Pine Nuts: When Billie beat Bobby |

Pine Nuts: When Billie beat Bobby

McAvoy Layne
Pine Nuts

I can’t wait to see this new movie about the tennis match between Billie Jean King and Bobby Riggs, “Battle of the Sexes.”

I remember that 1973 match so well, because I bet so heavily on Riggs. King was 29 and at the top of her game. Riggs was 55, but could shave the fuzz off the ball with his slice, and could take you to places on the court you had never been before.

Thirty thousand raving fans packed the Astrodome for a match that would be watched by 90 million television viewers, me, and my five housemates made 90 million and six.

At the time, I was living in a six-bedroom house on the beach at Sprecklesville, Maui, with five lady schoolteachers. It sounds idyllic but it wasn’t, until this match came along, and I was able to place a twenty dollar bet with each of my housemates. So confident was I in Riggs that I went out and spent my winnings before the match was even played.

To make matters worse, I announced on my morning radio show that if Riggs lost I would wear a muumuu to work the next day. Well, if you are old enough to remember, Riggs tanked, and I had to buy up all the negatives of the photographs of me and my muumuu, that didn’t fit that well in the first place. My roommates framed and hung one of the photos that got away from me on the wall in the living room, and took to calling me, “Bobby.”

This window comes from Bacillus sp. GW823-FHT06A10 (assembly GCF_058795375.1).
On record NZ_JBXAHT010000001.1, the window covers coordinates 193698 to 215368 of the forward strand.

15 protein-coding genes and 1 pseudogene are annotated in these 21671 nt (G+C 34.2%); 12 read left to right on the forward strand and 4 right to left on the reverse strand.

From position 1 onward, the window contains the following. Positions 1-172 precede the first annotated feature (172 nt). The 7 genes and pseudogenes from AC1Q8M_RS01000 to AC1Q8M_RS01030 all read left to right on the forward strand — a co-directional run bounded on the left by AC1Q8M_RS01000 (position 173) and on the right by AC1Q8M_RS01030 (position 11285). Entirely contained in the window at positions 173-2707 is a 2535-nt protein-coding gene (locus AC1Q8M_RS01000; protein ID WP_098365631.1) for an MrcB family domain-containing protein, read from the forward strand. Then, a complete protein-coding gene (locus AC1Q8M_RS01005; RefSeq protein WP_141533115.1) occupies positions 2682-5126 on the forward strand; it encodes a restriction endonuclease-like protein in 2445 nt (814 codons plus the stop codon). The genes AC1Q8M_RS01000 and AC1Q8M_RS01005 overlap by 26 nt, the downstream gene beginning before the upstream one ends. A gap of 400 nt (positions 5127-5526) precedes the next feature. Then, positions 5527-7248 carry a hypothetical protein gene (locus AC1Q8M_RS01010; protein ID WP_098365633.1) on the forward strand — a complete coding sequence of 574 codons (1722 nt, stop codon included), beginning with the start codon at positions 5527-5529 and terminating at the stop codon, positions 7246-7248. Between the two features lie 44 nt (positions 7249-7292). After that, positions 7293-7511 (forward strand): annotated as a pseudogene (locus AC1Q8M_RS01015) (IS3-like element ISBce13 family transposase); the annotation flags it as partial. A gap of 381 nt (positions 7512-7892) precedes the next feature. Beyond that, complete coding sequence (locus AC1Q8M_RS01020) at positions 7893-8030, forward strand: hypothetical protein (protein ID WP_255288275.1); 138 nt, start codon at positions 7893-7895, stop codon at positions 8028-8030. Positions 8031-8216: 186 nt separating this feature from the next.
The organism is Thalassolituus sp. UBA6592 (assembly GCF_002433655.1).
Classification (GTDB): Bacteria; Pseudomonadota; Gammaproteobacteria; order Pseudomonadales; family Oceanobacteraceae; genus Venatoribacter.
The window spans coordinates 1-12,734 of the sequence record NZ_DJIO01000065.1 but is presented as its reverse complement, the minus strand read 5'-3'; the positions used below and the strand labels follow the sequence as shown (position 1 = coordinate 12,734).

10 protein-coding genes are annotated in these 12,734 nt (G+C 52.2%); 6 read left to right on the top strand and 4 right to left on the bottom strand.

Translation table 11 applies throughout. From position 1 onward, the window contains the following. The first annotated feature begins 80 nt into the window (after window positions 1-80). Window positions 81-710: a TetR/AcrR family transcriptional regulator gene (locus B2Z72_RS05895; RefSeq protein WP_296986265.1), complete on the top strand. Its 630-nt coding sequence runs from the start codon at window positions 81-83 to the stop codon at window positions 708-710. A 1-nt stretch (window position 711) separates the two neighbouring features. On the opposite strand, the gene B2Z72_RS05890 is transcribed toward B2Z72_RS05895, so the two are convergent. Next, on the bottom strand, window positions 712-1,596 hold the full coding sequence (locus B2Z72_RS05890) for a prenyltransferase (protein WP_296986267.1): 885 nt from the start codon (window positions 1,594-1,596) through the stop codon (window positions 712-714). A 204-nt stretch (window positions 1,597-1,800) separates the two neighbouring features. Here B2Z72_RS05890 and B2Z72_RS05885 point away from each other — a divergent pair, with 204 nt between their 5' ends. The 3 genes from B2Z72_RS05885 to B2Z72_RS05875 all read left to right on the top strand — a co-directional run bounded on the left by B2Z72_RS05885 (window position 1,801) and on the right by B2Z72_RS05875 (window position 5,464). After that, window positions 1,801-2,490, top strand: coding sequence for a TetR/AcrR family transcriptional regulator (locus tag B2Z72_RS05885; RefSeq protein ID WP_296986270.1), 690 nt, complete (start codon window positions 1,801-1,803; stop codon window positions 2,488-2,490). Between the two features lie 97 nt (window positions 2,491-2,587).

Now, I don’t now how the movie ends, but I can tell you how it ended for me. I pulled a yoo-ee. In one of the miracles of human nature, I went 180 degrees from pulling for the guys to pulling for the girls.

That tennis match was a sideshow compared to what was really going on in the battle of the sexes in the ’70s, yet it served to open the minds and eyes of many a misguided chauvinist like me, and announce to the world, “You’ve come a long way, baby!”

Suddenly, I found myself backing Title IX, equal pay for women, equal prize money for women, protecting women’s reproductive rights, and protecting women from abuse and violence, things I had never thought much about, nor talked much about.

When King was later sued by her lady lover for some of Billie Jean’s considerable assets, I didn’t know whose side I was on, but finally sided with King, who ultimately won the suit, though while being outed, lost a few sponsors along the way. Today, I would boycott sponsors who dropped Billie Jean, were there any to boycott, and I hope there might be one or two old friends who knew me back in ‘73 who might today say, “You’ve come a long way, baby!”

There’s no stopping me now. I’m determined to see 200 lady leaders of 200 world counties who will finally and forever put a lid on warfare, because we know for a fact that men cannot, and will not, ever be able to accomplish this illusive feat.

Well, I can’t wait to see the movie, “Battle of the Sexes,” and will close here with a shout-out I heard on a soccer field last Saturday, “You go girl!”

Learn more about McAvoy Layne at

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